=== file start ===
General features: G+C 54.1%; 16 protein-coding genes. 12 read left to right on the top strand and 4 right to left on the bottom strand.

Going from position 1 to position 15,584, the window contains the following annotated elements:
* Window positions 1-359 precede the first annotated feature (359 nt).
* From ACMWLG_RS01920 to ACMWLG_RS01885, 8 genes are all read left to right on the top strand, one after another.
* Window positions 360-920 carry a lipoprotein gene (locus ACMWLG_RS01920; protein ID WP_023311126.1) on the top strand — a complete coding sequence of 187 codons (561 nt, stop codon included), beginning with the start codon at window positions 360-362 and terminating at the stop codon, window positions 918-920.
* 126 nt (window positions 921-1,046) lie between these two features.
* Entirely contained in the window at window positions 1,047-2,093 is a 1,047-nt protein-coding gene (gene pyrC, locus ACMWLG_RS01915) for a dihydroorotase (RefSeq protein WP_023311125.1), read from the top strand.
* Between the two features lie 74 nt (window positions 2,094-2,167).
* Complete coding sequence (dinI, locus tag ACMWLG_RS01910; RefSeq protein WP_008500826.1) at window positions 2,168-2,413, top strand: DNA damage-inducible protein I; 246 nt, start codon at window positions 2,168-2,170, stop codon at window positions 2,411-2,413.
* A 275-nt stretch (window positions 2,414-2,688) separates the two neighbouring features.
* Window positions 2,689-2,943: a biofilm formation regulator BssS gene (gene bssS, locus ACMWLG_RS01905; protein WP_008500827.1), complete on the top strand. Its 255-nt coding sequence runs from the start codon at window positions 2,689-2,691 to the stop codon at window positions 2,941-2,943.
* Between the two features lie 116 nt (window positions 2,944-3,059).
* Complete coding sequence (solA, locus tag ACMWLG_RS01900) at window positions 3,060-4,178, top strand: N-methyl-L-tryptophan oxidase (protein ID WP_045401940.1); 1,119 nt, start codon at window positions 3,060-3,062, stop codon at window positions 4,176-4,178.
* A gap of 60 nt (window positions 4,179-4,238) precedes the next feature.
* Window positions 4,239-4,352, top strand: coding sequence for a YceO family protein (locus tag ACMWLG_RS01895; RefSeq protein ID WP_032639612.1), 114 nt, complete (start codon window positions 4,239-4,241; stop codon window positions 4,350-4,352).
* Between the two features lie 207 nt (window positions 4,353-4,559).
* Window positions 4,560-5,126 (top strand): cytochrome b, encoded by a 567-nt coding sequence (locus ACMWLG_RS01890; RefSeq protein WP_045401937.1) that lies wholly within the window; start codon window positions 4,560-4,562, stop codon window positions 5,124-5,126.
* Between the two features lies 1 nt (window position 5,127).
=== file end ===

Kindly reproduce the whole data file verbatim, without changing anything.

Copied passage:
General features: G+C 54.1%; 16 protein-coding genes. 12 read left to right on the top strand and 4 right to left on the bottom strand.

Going from position 1 to position 15,584, the window contains the following annotated elements:
* Window positions 1-359 precede the first annotated feature (359 nt).
* From ACMWLG_RS01920 to ACMWLG_RS01885, 8 genes are all read left to right on the top strand, one after another.
* Window positions 360-920 carry a lipoprotein gene (locus ACMWLG_RS01920; protein ID WP_023311126.1) on the top strand — a complete coding sequence of 187 codons (561 nt, stop codon included), beginning with the start codon at window positions 360-362 and terminating at the stop codon, window positions 918-920.
* 126 nt (window positions 921-1,046) lie between these two features.
* Entirely contained in the window at window positions 1,047-2,093 is a 1,047-nt protein-coding gene (gene pyrC, locus ACMWLG_RS01915) for a dihydroorotase (RefSeq protein WP_023311125.1), read from the top strand.
* Between the two features lie 74 nt (window positions 2,094-2,167).
* Complete coding sequence (dinI, locus tag ACMWLG_RS01910; RefSeq protein WP_008500826.1) at window positions 2,168-2,413, top strand: DNA damage-inducible protein I; 246 nt, start codon at window positions 2,168-2,170, stop codon at window positions 2,411-2,413.
* A 275-nt stretch (window positions 2,414-2,688) separates the two neighbouring features.
* Window positions 2,689-2,943: a biofilm formation regulator BssS gene (gene bssS, locus ACMWLG_RS01905; protein WP_008500827.1), complete on the top strand. Its 255-nt coding sequence runs from the start codon at window positions 2,689-2,691 to the stop codon at window positions 2,941-2,943.
* Between the two features lie 116 nt (window positions 2,944-3,059).
* Complete coding sequence (solA, locus tag ACMWLG_RS01900) at window positions 3,060-4,178, top strand: N-methyl-L-tryptophan oxidase (protein ID WP_045401940.1); 1,119 nt, start codon at window positions 3,060-3,062, stop codon at window positions 4,176-4,178.
* A gap of 60 nt (window positions 4,179-4,238) precedes the next feature.
* Window positions 4,239-4,352, top strand: coding sequence for a YceO family protein (locus tag ACMWLG_RS01895; RefSeq protein ID WP_032639612.1), 114 nt, complete (start codon window positions 4,239-4,241; stop codon window positions 4,350-4,352).
* Between the two features lie 207 nt (window positions 4,353-4,559).
* Window positions 4,560-5,126 (top strand): cytochrome b, encoded by a 567-nt coding sequence (locus ACMWLG_RS01890; RefSeq protein WP_045401937.1) that lies wholly within the window; start codon window positions 4,560-4,562, stop codon window positions 5,124-5,126.
* Between the two features lies 1 nt (window position 5,127).